SAN FRANCISCO A bus carrying a group of tourists crashed on a California highway Tuesday afternoon, killing at least five people and leaving dozens injured.
The crash occurred around 3:20 p.m. on U.S. 101, the well-traveled north-south expressway that runs parallel to much of the California coast.
Fran Clader, a spokeswoman for the California Highway Patrol, said the bus had apparently struck a center divider on the four-lane highway in Soledad, a farm town about 115 miles south of San Francisco.
The vehicle skidded onto its side, ejecting several passengers, and killing at least four instantly.
“For an unknown reason, the driver lost control,” said Ms. Clader, who added that the patrol had sent two teams to investigate the crash.
At the accident scene, Officer Brian Wiest, a spokesman for the highway patrol, said that the crash had occurred on an overpass, and that several of those injured and killed had been ejected from the bus onto a street below.
Television reports showed the bus on its side with deep gashes and shattered windows.
The driver, who was not immediately identified, survived. Officer Wiest said it was not clear if the driver had been tested for drugs or alcohol.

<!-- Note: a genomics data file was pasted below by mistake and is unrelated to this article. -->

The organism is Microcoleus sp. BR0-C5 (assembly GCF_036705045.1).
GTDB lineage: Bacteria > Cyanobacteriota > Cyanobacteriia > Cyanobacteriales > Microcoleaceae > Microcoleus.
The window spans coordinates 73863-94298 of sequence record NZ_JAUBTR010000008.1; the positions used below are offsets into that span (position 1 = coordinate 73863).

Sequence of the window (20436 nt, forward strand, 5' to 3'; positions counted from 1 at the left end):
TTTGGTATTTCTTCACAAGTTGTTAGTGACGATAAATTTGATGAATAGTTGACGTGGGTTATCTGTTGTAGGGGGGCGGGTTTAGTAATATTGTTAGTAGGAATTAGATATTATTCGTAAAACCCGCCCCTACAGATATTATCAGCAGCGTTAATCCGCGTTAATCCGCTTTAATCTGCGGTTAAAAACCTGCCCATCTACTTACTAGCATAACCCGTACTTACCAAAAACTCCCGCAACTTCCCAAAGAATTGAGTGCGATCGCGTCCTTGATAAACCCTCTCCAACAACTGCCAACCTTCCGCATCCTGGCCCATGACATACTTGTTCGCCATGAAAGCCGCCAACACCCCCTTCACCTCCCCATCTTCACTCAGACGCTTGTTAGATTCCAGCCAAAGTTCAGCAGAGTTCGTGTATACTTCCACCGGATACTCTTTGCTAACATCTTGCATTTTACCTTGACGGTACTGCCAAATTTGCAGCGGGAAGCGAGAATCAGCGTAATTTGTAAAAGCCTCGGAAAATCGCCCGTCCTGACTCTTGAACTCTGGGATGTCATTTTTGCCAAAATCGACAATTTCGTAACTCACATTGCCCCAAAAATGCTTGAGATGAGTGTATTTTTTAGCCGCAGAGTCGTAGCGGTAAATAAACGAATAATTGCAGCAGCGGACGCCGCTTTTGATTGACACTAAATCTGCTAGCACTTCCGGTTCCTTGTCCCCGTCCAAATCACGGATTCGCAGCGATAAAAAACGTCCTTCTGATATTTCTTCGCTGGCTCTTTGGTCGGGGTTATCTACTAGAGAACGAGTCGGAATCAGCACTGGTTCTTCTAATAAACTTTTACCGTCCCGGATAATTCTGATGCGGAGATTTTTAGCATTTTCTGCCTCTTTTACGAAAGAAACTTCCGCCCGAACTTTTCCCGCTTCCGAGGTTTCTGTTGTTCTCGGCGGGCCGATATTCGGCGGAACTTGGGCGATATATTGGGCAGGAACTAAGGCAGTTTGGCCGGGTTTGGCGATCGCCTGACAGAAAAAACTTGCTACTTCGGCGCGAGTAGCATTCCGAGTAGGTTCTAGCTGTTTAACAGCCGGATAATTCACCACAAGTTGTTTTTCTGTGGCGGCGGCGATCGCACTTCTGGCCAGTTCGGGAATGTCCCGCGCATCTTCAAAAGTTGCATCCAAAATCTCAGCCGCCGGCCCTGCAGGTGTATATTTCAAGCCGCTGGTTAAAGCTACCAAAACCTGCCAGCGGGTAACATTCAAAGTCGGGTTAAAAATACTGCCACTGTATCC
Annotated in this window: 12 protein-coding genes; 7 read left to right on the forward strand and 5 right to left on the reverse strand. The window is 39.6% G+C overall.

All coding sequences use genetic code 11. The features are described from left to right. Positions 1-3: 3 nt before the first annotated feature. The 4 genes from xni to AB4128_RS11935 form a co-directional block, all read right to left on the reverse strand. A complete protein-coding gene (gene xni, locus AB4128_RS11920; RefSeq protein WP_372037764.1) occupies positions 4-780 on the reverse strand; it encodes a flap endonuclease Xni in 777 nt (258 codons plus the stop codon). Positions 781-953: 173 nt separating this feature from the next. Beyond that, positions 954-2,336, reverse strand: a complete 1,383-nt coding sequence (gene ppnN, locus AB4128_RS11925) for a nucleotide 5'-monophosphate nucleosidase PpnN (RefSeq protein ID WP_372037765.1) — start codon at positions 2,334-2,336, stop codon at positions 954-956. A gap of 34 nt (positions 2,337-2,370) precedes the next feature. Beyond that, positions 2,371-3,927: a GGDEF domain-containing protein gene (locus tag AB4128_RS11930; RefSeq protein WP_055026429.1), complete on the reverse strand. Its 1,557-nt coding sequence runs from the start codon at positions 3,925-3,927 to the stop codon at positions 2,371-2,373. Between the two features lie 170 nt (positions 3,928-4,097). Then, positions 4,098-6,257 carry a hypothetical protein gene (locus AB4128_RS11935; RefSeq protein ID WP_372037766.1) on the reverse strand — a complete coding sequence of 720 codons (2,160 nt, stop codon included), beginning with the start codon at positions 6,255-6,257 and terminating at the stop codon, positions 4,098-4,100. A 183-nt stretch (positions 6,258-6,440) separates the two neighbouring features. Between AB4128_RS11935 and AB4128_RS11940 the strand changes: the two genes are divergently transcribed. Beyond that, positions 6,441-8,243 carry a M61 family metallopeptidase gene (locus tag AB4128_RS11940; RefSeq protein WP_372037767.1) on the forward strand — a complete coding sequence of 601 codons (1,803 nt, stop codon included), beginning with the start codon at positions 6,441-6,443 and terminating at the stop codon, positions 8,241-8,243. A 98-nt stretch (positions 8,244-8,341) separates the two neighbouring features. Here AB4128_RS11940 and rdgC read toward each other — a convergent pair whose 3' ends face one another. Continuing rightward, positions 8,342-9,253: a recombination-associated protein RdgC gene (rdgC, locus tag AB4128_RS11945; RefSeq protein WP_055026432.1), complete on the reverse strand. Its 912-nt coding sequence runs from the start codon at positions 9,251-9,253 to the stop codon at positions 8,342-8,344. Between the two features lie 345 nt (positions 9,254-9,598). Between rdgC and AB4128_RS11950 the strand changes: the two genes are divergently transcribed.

More than 30 passengers were believed to have been injured, some seriously, Ms. Clader said, with patients taken to several hospitals. Ms. Clader said the passengers had boarded the bus in San Francisco, and were headed south, possibly to Santa Maria, a popular wine-tasting town in Santa Barbara County.
The bus made stops in Monterey and Carmel before the crash, which prompted a major rescue operation, including a fleet of eight helicopters and more than a dozen ambulances.
Ms. Clader said the bus was a charter operated by Orion Pacific, whose Web site identifies it as a family-owned company in Orange, near Anaheim. A line for “bus emergency” was busy on Tuesday evening.
Jacques de Noray, deputy counsel and press attaché for the French consulate in San Francisco, said the police had told his office that some French citizens may have been on the bus. Ms. Clader said the highway patrol believed the passengers were either French or French Canadian.
The crash is the second serious accident involving a tour bus in California in the last year. In October, nine people were killed and nearly three dozen injured when a bus bound for a casino in Northern California flipped north of Sacramento.